"I never understood how this myth that 'everything is available on DVD' got started," agrees critic Dave Kehr, the DVD columnist for The New York Times. As evidence, he points to Turner Classic Movies' database of U.S. feature films—of the 157,068 titles listed as of late February, 2009, fewer than 4 percent are available on home video. TCM also includes a reader's list of the top 200 films not on DVD. While many of the titles are available as imports—for example, there are South Korean versions of John Huston's The African Queen (#2) and Elia Kazan's A Tree Grows in Brooklyn (#67) and Orson Welles's The Magnificent Ambersons (#100)—many others are not available at all, including René Clément's This Angry Age (#1), Frank Borzage's The Mortal Storm (#4), and King Vidor's Northwest Passage (#7).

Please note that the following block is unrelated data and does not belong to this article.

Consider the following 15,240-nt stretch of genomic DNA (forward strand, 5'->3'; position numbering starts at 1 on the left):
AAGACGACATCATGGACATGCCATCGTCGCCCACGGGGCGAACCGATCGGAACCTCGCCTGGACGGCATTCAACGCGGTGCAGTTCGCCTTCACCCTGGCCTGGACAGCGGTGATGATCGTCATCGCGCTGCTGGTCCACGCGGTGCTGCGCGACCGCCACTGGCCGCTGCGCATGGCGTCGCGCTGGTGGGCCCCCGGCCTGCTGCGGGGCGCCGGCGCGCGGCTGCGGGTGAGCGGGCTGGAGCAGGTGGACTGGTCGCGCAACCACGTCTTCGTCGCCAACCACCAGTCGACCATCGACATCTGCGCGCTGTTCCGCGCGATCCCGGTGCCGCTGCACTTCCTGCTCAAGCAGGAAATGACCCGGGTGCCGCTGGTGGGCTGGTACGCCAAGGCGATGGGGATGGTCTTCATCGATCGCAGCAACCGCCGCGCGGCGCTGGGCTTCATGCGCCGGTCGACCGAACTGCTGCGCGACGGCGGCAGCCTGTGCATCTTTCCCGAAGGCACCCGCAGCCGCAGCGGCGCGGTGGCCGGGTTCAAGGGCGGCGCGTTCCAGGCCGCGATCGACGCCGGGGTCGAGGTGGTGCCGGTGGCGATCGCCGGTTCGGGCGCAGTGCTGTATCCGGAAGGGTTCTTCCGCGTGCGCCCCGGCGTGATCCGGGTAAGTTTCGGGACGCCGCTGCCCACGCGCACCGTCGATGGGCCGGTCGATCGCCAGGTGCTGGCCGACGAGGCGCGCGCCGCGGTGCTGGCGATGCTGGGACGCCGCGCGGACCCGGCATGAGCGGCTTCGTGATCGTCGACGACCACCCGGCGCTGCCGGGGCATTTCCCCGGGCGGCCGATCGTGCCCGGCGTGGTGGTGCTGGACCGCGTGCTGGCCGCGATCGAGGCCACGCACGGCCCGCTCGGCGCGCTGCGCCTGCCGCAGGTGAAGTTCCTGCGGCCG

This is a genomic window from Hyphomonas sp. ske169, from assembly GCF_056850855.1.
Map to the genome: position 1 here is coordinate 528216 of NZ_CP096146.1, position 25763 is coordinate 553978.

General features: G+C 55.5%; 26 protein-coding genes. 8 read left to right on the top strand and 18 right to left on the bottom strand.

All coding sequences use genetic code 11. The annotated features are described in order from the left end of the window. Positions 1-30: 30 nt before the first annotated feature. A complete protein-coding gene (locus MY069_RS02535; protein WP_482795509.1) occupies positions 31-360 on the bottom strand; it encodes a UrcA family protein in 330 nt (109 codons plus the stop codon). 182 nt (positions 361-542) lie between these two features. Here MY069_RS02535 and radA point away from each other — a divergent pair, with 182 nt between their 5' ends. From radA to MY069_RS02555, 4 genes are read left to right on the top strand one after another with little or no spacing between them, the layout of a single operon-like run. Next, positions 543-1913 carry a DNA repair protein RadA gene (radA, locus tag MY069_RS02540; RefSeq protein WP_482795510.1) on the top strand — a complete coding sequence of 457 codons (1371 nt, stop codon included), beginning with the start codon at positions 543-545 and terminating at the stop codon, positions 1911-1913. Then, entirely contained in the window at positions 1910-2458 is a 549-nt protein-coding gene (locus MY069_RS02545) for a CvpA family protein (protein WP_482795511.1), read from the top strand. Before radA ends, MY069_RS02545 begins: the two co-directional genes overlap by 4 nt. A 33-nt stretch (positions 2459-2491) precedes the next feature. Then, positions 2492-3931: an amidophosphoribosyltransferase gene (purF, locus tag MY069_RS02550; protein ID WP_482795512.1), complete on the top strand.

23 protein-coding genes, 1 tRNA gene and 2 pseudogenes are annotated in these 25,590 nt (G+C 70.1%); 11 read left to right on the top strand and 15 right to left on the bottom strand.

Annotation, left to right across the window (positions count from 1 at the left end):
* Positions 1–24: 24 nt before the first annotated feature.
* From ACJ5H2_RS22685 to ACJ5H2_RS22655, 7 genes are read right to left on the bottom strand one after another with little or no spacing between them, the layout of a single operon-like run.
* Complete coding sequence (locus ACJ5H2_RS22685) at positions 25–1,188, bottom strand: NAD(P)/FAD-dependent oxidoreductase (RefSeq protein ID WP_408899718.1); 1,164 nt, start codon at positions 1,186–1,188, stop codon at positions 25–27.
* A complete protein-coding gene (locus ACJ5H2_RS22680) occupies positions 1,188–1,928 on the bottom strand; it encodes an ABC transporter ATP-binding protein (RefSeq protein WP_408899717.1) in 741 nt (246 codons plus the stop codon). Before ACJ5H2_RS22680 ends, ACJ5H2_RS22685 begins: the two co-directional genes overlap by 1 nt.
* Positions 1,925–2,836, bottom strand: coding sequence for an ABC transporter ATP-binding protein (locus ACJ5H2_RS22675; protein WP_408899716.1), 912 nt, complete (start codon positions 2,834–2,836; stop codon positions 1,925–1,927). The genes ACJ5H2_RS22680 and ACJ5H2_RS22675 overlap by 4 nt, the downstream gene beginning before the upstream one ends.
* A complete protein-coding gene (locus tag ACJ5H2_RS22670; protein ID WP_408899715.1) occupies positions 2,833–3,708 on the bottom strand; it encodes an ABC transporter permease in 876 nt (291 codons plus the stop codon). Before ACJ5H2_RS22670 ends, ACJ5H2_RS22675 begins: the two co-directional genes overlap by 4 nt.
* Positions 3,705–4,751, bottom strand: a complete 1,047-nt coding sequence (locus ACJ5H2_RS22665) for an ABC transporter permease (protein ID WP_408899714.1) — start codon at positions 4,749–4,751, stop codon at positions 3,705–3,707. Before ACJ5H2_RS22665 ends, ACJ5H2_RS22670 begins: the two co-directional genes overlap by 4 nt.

Kehr, and others, lay most of the blame on studios that own the rights to the films. "The worst offender is Universal," he says. The technology requires pristine 35mm negatives; "we lost a tremendous amount of stuff, because they had to remaster them and no one wanted to spend the money. Concentrating on technical quality eliminates 90 percent of American film history," says Kehr. He worries that the movies of important, little-known American auteurs—for example, Lew Landers and André De Toth—are simply "vanishing into the ether," he says. "They’re just gone from the conversation and that’s unfortunate. The younger critics haven't seen this stuff, but how could they?"
An all-digital future, where consumers will be able to download films directly to their computer, will only continue to curtail availability, says Kehr. "They still have to make those masters," he says. "It still costs $30,000 to digitize a film. And how many non-commercial films is MGM going to digitize?" The unsteadiness of the DVD market—which dropped roughly 6 percent in 2008—is only making matters worse.